President Obama lectured the news media on how to do their job, at the Syracuse University Toner Prize for Excellence in Political Reporting event.
"The electorate would be better served if we didn’t focus so much on the he said-she said back and forth of our politics, because, while fairness is the hallmark of good journalism, a false equivalency all too often these days can be a fatal flaw. If I say the world is round and someone else says its flat, that’s worth reporting. But you might also want to report on a bunch of scientific evidence that seems to support that the world is round. That shouldn’t be buried in paragraph five or six of the article.”
The President said the news media “asked me really tough questions" when he was campaigning for the presidency, but now, the candidates are not getting the tough questions.
Instead he wants the media to “invest a good chunk of that profit back into news, in public affairs and to maintain certain standards and to not dumb down the news.”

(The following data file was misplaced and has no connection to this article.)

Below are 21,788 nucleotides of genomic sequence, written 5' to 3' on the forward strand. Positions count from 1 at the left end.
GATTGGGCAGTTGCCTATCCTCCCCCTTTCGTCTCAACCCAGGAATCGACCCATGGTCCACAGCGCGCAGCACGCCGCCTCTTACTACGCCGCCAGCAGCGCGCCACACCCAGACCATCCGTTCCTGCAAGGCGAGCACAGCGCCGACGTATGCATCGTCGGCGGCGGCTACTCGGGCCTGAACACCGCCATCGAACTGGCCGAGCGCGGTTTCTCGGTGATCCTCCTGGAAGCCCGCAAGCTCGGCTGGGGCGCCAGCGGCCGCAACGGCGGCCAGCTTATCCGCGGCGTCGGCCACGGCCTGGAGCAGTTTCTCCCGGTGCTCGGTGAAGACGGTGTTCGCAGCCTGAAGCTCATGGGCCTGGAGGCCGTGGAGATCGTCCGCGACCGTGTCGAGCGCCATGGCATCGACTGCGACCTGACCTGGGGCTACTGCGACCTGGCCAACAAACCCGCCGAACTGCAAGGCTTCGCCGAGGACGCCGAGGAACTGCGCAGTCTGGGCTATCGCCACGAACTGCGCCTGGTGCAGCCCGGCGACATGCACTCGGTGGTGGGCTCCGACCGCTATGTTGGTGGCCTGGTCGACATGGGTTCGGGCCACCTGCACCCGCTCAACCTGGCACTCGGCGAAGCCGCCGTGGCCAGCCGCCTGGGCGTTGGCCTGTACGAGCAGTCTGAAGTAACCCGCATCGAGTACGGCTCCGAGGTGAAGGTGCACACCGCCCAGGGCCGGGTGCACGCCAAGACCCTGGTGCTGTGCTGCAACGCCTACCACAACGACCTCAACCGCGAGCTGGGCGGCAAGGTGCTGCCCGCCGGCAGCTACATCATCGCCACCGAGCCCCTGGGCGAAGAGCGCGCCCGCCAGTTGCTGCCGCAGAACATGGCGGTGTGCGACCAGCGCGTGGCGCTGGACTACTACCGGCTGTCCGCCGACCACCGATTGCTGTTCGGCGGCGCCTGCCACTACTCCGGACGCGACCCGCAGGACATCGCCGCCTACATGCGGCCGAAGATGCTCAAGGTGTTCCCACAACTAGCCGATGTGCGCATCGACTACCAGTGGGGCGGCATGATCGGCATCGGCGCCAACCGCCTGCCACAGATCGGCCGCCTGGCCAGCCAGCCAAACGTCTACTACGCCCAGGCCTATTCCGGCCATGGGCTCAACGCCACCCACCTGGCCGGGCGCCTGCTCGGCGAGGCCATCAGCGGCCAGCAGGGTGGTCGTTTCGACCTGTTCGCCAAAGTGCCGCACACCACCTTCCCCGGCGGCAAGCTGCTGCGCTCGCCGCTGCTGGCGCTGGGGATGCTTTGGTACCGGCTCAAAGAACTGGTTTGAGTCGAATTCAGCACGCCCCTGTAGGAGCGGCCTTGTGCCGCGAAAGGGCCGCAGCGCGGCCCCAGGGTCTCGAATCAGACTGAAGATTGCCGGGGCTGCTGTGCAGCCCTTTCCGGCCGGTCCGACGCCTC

“There is enormous pressure on journalists to fill the void and feed the beast with instant commentary and twitter rumors and celebrity gossip and softer stories,” the president said. “Then we fail to understand our world and understand one another as well as we should.”
"When our election campaigns and our political candidates become completely untethered from facts and analysis, when it doesn’t matter what’s true and what’s not, that makes it all but impossible for us to make good decisions for future generations,” Obama said.
The president complained about some of the media coverage he has received.
“Well, some of the things that were shaped may not fully reflect all of the nuance of my thoughts of the particular topic that President Putin was mentioning. But I pointed out to him, of course, that ‘unlike you Vladimir, I don’t get to edit the piece before it’s published.’”